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Pitcher plants are beautiful to look at and it is understandable if you get the urge to touch its leaves and pitchers. But is it a good idea to do so? Is there any risk when you touch a nepenthes or sarracenia? There are some misconceptions about this due to the plants being carnivorous, so let us clear things up here.
Touching pitcher plants will not cause any harm, and you can even drink the liquid of an unopened pitcher. While touching it is safe for humans, the plant could suffer from stress so it should be avoided.
What Happens If You Touch Pitcher Plants?
Because pitcher plants are carnivorous, the question of safety often comes up. These plants eat meat, so how safe are they for humans? If you keep these plants at home, are you putting yourself in danger? What if you accidentally touch its trap put your finger in there?
Nothing bad will happen if you touch a pitcher plant. You can hold the leaves, flowers or liquids and you will be fine. Pitcher plants are not capable of harming people or pets.
You can feed nepenthes or sarracenia plants without worry. Touching the plant or the liquid in its pitcher is not going to harm you. The liquids in an unopened pitcher is safe to drink, while those in an open pitcher are filled with viscous fluids used to trap prey.
But even open pitchers are safe to touch. It feels sticky to the touch but will not irritate your skin. While these plants are carnivorous, their digestive system can only handle small insects and bugs.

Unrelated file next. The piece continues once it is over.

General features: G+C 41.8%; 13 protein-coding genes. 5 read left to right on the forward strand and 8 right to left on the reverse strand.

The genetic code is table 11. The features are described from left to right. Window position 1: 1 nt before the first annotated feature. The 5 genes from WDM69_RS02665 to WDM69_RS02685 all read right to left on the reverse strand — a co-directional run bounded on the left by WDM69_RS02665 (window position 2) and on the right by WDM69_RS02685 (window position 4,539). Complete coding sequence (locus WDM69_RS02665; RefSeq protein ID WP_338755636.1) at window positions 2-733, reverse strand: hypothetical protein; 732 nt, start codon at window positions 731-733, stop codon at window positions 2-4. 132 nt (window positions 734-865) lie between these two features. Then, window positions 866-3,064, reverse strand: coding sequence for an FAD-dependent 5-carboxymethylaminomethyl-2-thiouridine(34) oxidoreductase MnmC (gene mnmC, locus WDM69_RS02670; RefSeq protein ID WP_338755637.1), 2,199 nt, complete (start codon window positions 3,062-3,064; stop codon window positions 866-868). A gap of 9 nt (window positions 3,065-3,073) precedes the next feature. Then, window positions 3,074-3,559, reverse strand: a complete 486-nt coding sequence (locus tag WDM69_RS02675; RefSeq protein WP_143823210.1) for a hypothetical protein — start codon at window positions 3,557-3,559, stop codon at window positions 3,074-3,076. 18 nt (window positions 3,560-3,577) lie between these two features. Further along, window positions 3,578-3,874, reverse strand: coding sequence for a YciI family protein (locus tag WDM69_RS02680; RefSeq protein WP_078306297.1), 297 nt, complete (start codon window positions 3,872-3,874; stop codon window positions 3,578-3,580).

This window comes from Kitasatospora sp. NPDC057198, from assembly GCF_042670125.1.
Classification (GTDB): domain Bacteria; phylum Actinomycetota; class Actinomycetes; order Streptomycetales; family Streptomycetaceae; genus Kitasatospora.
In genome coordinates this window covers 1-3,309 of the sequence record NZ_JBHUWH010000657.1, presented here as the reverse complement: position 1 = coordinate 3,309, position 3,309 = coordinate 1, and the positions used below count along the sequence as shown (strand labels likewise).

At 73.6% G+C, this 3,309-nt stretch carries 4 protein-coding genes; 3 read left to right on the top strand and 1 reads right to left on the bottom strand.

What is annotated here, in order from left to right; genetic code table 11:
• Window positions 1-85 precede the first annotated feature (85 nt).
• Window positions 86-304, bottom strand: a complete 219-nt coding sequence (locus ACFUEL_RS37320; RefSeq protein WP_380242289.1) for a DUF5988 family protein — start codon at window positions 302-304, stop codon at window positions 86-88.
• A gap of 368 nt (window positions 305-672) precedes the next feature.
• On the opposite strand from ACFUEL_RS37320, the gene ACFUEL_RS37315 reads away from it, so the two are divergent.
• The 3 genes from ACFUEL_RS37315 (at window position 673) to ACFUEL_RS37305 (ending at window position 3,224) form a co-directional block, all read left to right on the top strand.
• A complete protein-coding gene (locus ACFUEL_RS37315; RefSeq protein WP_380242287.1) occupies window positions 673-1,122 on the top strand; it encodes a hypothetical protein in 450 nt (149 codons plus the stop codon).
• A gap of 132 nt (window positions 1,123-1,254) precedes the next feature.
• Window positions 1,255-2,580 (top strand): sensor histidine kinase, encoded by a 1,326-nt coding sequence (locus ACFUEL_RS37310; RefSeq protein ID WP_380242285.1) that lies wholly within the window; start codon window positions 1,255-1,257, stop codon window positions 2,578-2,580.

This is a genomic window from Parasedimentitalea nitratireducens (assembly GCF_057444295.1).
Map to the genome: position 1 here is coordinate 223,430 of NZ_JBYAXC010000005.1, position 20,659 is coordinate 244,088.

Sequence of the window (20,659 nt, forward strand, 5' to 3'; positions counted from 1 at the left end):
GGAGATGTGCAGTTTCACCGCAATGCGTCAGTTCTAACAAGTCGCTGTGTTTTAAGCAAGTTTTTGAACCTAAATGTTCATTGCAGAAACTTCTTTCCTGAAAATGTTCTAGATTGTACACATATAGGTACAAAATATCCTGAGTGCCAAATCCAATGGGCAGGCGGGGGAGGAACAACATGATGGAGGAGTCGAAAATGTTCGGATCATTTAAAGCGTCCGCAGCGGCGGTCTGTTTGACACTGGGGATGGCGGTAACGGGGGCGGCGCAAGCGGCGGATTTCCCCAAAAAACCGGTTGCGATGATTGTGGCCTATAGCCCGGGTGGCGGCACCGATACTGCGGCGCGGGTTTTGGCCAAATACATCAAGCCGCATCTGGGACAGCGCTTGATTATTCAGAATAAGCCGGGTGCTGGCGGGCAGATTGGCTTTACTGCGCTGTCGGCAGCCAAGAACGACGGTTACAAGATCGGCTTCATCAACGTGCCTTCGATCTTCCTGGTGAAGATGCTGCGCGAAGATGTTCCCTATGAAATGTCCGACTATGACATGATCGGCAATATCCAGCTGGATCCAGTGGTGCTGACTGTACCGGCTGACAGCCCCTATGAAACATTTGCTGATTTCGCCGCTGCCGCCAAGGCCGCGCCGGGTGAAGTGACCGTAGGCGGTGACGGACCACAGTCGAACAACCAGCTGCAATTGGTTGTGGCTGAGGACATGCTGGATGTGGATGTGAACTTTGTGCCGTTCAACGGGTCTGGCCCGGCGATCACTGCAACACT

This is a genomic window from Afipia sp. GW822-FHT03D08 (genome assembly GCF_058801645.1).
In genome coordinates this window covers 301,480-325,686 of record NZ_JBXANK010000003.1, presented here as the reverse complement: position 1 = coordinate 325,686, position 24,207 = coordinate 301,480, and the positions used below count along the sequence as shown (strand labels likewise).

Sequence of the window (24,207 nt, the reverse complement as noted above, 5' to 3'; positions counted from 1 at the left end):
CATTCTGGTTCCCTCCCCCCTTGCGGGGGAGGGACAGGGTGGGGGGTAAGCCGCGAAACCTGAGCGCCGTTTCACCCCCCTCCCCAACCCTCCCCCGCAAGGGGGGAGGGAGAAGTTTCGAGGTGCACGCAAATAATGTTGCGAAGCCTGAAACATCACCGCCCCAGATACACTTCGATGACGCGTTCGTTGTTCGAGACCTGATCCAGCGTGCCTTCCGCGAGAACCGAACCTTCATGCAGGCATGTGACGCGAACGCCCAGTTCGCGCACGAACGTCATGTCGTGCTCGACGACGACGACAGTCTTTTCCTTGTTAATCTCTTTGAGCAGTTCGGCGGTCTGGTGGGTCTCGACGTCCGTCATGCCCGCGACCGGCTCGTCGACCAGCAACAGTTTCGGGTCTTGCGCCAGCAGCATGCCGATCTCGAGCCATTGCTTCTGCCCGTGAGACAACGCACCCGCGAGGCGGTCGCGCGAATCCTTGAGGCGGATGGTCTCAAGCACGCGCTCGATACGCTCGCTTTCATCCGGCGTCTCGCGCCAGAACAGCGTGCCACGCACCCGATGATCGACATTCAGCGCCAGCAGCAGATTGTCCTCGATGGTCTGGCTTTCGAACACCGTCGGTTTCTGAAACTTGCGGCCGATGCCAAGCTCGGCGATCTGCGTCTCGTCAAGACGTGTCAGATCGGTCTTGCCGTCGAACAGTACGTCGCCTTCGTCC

The idea that pitcher plants can harm people is due to the way they are portrayed in sci-fi and horror films. In fact these plants are at greater risk from humans and pets than the other way around.
The leaves, liquids and nectar pitcher plants produce are for small bugs only. A rat or large frog will have no problems getting out of the pitcher. A large earthworm can chew its way out of the trap, eat the leaves and drink the liquids without hurting itself.
Why Pitcher Plants are Safe to Touch
Understanding how pitcher plants behave will show why they are safe to touch. It comes down to their feeding mechanism and why they eat bugs.
Pitcher plants only eat insects and small bugs. Ants, gnats, flies, butterflies, crickets and other insects make up their diet. They can also eat fish food, freeze dried mealworms and bloodworms. But they cannot consume large animals, let alone humans.
Nepenthes and sarracenia grown outdoors eat bugs and do not require additional feeding. But if yours is indoors, you can augment their diet with Kaytee Mealworms which are as nutritious as bugs.
Pitcher plants are too small to harm people. You can put your finger in a pitcher and nothing will happen. It is not going to squeeze around your finger or anything like that. The reason is pitcher plants only eat bugs small enough to digest and contains the nutrients they need.
Nepenthes and sarracenia pitcher plants produce nectar to lure potential prey. The nectar is all over the pitcher. The slippery leaves causes any bug that lands on them to fall into the trap.
Once the prey falls into the trap, the liquids prevent it from getting out again. Additional fluids are released that dissolve the insect. It is digested and converted into nutrients.
The digestive juices of a pitcher plant cannot harm people. You can get that stuff on your hand and it will not hurt. Pitcher plants do not bite or eat their prey the way animals do. They use digestive juices to dissolve the tissues, but it only works on small animals.
Pitcher plants eat very few insects. A typical nepenthes only needs one bug a week. You can feed it more often, but once a week is the maximum. You can leave a bunch of insects in its pitchers, but once the plant has had its nutritional needs met, it will not eat any more. A small insect is enough and they are incapable of eating large amounts of meat.
Does Touching Pitcher Plants Harm the Plant?